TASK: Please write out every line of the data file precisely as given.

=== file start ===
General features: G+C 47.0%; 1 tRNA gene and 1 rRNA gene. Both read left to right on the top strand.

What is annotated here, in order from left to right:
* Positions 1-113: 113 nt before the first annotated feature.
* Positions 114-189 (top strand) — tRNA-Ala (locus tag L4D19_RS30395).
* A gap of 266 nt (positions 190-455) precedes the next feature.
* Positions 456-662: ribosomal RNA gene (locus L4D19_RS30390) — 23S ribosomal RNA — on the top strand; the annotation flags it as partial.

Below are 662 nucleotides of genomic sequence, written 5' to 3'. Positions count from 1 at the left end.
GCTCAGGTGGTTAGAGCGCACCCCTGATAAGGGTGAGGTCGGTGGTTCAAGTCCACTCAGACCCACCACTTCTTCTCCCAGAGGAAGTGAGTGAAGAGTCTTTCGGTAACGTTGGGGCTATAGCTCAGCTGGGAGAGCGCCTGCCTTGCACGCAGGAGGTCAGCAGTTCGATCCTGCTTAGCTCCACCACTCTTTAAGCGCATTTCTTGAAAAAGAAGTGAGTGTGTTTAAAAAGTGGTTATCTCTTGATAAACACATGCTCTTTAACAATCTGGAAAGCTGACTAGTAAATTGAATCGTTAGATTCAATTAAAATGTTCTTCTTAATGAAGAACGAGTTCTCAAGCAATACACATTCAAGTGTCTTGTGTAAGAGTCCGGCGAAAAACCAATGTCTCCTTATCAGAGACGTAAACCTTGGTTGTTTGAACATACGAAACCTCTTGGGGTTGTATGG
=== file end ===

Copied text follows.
General features: G+C 47.0%; 1 tRNA gene and 1 rRNA gene. Both read left to right on the top strand.

What is annotated here, in order from left to right:
* Positions 1-113: 113 nt before the first annotated feature.
* Positions 114-189 (top strand) — tRNA-Ala (locus tag L4D19_RS30395).
* A gap of 266 nt (positions 190-455) precedes the next feature.
* Positions 456-662: ribosomal RNA gene (locus L4D19_RS30390) — 23S ribosomal RNA — on the top strand; the annotation flags it as partial.

Below are 662 nucleotides of genomic sequence, written 5' to 3'. Positions count from 1 at the left end.
GCTCAGGTGGTTAGAGCGCACCCCTGATAAGGGTGAGGTCGGTGGTTCAAGTCCACTCAGACCCACCACTTCTTCTCCCAGAGGAAGTGAGTGAAGAGTCTTTCGGTAACGTTGGGGCTATAGCTCAGCTGGGAGAGCGCCTGCCTTGCACGCAGGAGGTCAGCAGTTCGATCCTGCTTAGCTCCACCACTCTTTAAGCGCATTTCTTGAAAAAGAAGTGAGTGTGTTTAAAAAGTGGTTATCTCTTGATAAACACATGCTCTTTAACAATCTGGAAAGCTGACTAGTAAATTGAATCGTTAGATTCAATTAAAATGTTCTTCTTAATGAAGAACGAGTTCTCAAGCAATACACATTCAAGTGTCTTGTGTAAGAGTCCGGCGAAAAACCAATGTCTCCTTATCAGAGACGTAAACCTTGGTTGTTTGAACATACGAAACCTCTTGGGGTTGTATGG